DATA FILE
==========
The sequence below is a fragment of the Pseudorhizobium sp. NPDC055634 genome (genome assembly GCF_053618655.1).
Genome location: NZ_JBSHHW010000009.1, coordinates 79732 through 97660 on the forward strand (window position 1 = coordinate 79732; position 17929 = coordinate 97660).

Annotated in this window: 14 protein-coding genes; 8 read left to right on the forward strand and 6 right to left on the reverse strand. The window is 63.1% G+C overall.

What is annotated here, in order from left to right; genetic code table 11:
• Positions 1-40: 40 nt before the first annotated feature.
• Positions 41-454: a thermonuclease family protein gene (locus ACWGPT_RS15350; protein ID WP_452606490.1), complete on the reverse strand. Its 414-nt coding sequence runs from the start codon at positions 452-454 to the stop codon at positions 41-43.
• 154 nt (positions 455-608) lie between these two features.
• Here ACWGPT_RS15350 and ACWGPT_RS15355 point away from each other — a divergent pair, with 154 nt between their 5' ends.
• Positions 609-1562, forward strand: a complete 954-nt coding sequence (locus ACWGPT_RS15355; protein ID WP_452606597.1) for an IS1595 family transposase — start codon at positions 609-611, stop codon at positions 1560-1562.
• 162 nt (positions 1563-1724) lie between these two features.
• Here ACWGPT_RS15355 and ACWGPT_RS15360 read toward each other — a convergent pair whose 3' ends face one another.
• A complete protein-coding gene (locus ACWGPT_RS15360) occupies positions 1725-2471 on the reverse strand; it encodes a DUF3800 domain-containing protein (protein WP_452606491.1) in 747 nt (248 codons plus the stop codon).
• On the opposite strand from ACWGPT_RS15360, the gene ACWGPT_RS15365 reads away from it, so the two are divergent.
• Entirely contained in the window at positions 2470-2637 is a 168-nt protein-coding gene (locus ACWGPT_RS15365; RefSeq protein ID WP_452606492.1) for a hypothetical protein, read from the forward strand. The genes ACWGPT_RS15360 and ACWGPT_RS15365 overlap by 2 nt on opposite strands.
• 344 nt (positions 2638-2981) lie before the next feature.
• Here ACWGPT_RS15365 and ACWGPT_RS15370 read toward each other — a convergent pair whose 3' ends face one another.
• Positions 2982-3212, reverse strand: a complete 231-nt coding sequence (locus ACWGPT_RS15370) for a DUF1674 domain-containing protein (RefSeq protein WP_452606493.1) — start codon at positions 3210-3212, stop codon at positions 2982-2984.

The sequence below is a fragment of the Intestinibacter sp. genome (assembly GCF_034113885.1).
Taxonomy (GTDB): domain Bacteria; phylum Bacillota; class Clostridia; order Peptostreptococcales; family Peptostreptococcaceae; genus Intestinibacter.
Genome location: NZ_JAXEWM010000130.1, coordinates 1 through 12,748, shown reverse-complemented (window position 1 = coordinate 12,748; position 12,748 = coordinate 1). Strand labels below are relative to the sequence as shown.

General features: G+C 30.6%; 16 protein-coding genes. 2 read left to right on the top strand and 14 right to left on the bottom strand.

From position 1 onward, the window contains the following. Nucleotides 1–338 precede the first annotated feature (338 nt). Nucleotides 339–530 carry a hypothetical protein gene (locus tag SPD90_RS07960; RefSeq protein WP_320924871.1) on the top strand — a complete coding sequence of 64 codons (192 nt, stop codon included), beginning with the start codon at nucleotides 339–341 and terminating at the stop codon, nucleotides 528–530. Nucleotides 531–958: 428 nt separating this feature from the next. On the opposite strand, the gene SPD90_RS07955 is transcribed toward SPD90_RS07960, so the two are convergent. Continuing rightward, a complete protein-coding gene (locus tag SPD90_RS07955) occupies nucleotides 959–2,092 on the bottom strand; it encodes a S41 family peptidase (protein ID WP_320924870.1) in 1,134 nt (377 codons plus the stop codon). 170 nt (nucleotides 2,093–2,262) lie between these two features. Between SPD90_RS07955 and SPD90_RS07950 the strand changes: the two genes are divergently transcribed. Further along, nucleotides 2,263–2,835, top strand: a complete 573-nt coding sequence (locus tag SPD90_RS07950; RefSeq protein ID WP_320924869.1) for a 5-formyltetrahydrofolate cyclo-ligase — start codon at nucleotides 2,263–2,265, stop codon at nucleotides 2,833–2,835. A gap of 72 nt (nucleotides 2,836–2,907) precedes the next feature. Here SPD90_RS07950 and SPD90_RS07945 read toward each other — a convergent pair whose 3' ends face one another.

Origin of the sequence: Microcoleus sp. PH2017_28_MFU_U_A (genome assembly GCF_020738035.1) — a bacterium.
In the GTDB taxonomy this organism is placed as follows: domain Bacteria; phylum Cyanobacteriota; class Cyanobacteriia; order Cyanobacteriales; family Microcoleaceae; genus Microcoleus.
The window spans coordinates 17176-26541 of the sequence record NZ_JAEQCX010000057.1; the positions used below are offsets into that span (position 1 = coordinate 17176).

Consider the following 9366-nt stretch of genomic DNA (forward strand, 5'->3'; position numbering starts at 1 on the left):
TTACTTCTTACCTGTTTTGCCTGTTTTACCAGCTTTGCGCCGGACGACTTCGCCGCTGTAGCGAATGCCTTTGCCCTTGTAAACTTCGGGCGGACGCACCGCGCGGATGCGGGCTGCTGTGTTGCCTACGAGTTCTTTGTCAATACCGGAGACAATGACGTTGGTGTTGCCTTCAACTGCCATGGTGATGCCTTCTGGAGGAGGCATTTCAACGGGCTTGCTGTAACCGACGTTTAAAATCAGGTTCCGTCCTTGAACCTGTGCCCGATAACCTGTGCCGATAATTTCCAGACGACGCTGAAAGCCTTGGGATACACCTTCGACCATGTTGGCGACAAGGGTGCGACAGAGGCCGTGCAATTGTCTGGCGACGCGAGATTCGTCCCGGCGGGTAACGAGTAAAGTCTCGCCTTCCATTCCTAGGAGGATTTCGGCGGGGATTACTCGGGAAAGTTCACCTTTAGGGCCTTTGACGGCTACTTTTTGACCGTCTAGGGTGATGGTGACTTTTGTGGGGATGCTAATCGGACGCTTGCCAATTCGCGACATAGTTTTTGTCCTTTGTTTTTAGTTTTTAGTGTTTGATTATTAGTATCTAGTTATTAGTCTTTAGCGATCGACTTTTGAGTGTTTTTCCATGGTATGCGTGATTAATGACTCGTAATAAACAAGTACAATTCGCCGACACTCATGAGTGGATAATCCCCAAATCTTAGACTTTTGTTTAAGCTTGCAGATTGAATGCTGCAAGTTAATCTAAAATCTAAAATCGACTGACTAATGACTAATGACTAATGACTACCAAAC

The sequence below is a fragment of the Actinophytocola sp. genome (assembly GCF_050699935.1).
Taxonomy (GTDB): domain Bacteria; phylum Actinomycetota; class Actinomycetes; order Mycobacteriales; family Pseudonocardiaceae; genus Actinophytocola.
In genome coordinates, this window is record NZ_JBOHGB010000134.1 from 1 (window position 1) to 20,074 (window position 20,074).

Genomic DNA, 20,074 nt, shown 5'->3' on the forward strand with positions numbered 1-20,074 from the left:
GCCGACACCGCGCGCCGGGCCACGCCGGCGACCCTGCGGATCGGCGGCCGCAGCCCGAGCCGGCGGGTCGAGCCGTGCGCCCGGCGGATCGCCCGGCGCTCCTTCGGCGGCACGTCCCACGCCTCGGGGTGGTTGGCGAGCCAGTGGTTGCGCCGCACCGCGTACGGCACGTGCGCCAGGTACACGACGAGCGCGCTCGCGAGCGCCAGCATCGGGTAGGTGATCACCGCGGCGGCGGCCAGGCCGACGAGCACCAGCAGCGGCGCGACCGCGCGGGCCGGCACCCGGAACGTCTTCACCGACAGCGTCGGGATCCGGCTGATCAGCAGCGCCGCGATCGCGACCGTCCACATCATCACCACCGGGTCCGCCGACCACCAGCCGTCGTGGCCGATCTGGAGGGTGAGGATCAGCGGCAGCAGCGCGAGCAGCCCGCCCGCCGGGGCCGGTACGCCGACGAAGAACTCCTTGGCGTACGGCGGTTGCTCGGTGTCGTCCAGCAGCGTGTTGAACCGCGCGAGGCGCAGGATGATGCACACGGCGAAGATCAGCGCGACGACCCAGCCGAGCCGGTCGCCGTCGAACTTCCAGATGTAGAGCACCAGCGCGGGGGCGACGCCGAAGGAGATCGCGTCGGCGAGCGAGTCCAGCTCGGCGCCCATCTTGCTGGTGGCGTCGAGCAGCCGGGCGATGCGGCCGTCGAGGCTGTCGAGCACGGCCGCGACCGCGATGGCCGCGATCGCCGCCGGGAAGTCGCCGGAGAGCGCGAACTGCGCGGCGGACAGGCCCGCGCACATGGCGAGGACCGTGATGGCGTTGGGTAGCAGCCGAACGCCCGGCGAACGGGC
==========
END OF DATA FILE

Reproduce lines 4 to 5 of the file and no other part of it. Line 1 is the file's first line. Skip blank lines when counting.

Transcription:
What is annotated here, in order from left to right; genetic code table 11:
• Positions 1-40: 40 nt before the first annotated feature.